By Tawanda Marwizi
Villagers in Uzumba-Maramba-Pfungwe feels hard done by the ruling Zanu-PF government, which despite getting a major share of their votes from the district, has failed to improve their lives.
Provincial affairs minister for Mashonaland East, Apollonia Munzverengwi, told The Anchor that there was need for more government schools in UMP as private and church-owned schools give priority to their members.
Private schools also charge exorbitant fees which villagers can not afford.
UMP has over the years proved to be one of the ruling Zanu-PF’s strongholds.
However, despite its dominance in the district, the ruling party seems to have neglected the people who live in abject poverty and are victims of perennial food shortages.
In an interview, Munzverengwi said there are private-owned schools making life difficult for pupils who are charged exorbitant amounts in the district.
“There are no adequate government schools in Uzumba-Maramba-Pfungwe, even the day schools and now it is very difficult for people to access education because most of the schools are owned by churches who give first preference to their members,” she said.
Munzwerengi said government intervention was the only way to solve the crisis.
“Churches give their members first preference when enrolling making it difficult for our people to get places for their children.
“I am asking the government in my capacity as the Minister of State to make an intervention to this issue,” she said.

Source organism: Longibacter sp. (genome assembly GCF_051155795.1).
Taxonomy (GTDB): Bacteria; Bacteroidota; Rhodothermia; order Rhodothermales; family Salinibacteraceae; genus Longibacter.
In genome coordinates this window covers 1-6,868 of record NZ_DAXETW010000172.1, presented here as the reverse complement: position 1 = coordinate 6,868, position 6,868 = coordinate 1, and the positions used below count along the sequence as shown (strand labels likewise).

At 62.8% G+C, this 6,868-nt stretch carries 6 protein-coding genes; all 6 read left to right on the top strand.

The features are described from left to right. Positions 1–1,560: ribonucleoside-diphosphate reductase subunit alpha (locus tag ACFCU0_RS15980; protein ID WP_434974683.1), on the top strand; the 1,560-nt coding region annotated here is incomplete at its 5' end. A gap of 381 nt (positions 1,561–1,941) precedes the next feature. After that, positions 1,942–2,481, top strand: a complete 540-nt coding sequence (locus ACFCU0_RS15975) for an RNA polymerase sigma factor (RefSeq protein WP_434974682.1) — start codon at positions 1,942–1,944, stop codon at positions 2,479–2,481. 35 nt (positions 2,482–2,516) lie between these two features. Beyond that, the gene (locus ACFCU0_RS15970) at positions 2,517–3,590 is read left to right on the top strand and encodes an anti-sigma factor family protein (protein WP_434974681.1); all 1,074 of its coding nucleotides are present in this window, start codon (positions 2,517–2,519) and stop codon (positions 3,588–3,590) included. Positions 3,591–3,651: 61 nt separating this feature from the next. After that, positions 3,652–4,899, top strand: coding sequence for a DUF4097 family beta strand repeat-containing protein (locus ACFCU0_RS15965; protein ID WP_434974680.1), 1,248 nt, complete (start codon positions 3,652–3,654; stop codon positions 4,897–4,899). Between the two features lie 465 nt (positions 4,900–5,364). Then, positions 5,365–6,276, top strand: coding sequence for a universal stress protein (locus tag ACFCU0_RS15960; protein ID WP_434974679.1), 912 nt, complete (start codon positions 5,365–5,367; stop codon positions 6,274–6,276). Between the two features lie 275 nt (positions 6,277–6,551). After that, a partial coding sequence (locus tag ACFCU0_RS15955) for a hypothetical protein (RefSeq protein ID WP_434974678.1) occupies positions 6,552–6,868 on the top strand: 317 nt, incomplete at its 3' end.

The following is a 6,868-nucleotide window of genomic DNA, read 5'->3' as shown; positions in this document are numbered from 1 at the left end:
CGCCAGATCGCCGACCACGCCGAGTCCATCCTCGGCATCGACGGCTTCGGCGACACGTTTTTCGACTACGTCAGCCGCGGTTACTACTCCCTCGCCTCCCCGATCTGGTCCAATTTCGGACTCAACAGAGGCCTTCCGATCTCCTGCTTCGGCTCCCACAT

Munzverengwi said while they are seized with other problems, education was their first priority in Mashonaland East.
“We have so many issues here but then education is our main priority. Our people deserve better education. Government schools will go a long way in averting the problems,” she said.
She said it was sad that the province has been known for voting resoundingly for Zanu-PF so it was government’s prerogative to offer the people best services.
“You know that Uzumba is popular for producing results in favour of our party, Zanu-PF, so it is now time for the government to give back to the community. I am pleased that some of the things are being implemented by our President,” she said.
Before a recent cabinet reshuffle, former primary and secondary education minister Paul Mavima said government was constructing 2 000 schools across the country.
Mavhima also acknowledged the shortage of government schools in UMP promising to establish more schools in the district.
His predecessor Cain Matema said though he was aware of the government programme to construct 2 000 schools across the country, he would look into the challenges affecting UMP.
“I will look into that issue of Uzumba Maramba Pfungwe but I know government is building schools across the country,” he said.
Zimbabwe has been experiencing an acute shortage of school since 2013 hence the need for the construction of more schools to cover the 2 000 schools gap.
More than 10 percent of school-going children, particularly those at secondary level, are dropping out of school with the issue of distance being the major cause.
Government seeks to ensure that children do not walk more than five kilomentres to the nearest school.